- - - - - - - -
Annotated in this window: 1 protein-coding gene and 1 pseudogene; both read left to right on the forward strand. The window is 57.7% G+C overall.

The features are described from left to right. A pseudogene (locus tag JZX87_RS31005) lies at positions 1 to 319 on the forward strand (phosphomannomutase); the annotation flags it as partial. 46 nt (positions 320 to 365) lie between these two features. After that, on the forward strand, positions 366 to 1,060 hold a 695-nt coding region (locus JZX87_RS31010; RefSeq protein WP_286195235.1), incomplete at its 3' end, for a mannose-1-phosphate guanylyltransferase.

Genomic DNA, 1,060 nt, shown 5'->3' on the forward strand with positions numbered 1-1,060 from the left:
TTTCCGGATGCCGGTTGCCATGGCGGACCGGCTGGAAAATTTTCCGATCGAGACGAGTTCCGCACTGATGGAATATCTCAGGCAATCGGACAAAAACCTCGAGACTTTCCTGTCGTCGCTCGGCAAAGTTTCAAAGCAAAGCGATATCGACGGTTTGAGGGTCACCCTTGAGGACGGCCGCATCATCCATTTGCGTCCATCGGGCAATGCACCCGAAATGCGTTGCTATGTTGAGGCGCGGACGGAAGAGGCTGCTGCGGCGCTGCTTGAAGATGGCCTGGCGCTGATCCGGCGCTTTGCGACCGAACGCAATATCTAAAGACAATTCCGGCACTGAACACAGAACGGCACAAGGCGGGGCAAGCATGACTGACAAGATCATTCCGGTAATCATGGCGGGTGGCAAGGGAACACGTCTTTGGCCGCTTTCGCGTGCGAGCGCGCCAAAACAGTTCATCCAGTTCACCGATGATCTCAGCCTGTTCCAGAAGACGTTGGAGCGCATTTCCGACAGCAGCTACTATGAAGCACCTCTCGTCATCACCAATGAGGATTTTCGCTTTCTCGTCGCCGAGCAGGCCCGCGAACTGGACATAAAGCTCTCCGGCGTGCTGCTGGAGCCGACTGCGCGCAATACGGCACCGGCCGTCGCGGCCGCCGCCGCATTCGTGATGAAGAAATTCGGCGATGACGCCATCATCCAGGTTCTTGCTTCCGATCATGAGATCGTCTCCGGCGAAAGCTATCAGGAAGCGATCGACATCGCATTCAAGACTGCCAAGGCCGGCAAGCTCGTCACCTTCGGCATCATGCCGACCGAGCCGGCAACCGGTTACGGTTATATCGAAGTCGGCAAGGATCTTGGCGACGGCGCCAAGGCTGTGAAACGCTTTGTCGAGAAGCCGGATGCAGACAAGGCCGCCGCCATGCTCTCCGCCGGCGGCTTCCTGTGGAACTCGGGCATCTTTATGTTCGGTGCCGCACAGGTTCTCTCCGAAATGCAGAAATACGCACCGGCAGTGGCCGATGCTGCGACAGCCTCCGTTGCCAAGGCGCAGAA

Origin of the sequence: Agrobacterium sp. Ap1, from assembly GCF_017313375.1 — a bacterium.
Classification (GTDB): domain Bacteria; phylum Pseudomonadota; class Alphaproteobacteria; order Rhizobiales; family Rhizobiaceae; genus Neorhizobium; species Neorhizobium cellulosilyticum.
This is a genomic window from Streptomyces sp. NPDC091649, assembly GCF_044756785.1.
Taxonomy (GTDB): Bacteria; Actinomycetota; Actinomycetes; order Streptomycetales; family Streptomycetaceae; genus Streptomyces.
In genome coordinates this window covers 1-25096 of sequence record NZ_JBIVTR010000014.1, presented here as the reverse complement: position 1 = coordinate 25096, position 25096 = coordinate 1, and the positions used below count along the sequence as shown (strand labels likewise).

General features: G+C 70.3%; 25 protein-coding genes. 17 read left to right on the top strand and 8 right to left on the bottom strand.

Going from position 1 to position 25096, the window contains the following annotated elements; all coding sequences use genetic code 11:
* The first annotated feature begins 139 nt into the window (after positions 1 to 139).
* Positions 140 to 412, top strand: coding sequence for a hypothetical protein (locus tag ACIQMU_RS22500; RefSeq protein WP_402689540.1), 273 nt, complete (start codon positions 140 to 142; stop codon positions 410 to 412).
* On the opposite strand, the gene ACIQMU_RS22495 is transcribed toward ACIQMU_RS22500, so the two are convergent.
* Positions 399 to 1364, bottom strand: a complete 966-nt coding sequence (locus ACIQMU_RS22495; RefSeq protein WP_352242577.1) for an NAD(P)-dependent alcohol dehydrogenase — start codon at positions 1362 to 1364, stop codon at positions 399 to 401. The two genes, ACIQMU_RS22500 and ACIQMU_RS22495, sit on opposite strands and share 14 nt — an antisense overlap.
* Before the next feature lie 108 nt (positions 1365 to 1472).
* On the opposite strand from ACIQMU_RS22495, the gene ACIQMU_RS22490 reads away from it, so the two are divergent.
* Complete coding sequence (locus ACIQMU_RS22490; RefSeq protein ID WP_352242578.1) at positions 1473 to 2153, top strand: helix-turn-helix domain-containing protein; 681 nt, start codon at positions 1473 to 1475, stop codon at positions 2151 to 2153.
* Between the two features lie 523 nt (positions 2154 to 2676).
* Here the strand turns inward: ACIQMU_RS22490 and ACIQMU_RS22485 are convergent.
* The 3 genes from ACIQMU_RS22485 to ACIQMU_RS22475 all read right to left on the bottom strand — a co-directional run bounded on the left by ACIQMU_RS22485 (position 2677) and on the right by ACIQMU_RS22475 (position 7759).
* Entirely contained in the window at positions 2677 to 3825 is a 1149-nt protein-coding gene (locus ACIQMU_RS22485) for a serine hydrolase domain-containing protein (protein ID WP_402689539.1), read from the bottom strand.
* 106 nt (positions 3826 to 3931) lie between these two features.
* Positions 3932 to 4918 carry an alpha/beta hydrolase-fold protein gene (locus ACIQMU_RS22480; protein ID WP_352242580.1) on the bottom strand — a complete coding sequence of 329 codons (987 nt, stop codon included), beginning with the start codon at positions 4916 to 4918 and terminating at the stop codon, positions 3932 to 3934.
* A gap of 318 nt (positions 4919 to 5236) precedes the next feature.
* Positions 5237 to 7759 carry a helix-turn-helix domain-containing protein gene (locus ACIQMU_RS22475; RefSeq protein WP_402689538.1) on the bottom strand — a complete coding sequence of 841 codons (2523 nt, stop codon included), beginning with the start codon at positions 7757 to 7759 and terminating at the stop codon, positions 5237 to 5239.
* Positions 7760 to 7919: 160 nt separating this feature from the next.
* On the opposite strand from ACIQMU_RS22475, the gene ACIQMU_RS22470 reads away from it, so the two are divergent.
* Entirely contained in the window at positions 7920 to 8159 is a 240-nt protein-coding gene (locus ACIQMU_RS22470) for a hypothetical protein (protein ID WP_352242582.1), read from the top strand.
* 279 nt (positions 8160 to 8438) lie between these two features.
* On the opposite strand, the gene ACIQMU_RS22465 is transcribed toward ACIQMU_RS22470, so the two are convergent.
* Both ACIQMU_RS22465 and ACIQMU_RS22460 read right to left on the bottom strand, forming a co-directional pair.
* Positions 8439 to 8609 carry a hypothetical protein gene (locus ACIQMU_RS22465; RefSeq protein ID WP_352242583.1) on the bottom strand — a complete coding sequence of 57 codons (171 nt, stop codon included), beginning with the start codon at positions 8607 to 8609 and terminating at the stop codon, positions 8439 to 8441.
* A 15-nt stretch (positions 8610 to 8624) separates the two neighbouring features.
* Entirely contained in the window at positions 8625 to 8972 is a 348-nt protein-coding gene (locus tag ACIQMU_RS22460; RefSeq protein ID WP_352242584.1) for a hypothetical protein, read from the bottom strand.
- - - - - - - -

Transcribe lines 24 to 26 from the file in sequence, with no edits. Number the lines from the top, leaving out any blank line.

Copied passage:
* Positions 3932 to 4918 carry an alpha/beta hydrolase-fold protein gene (locus ACIQMU_RS22480; protein ID WP_352242580.1) on the bottom strand — a complete coding sequence of 329 codons (987 nt, stop codon included), beginning with the start codon at positions 4916 to 4918 and terminating at the stop codon, positions 3932 to 3934.
* A gap of 318 nt (positions 4919 to 5236) precedes the next feature.
* Positions 5237 to 7759 carry a helix-turn-helix domain-containing protein gene (locus ACIQMU_RS22475; RefSeq protein WP_402689538.1) on the bottom strand — a complete coding sequence of 841 codons (2523 nt, stop codon included), beginning with the start codon at positions 7757 to 7759 and terminating at the stop codon, positions 5237 to 5239.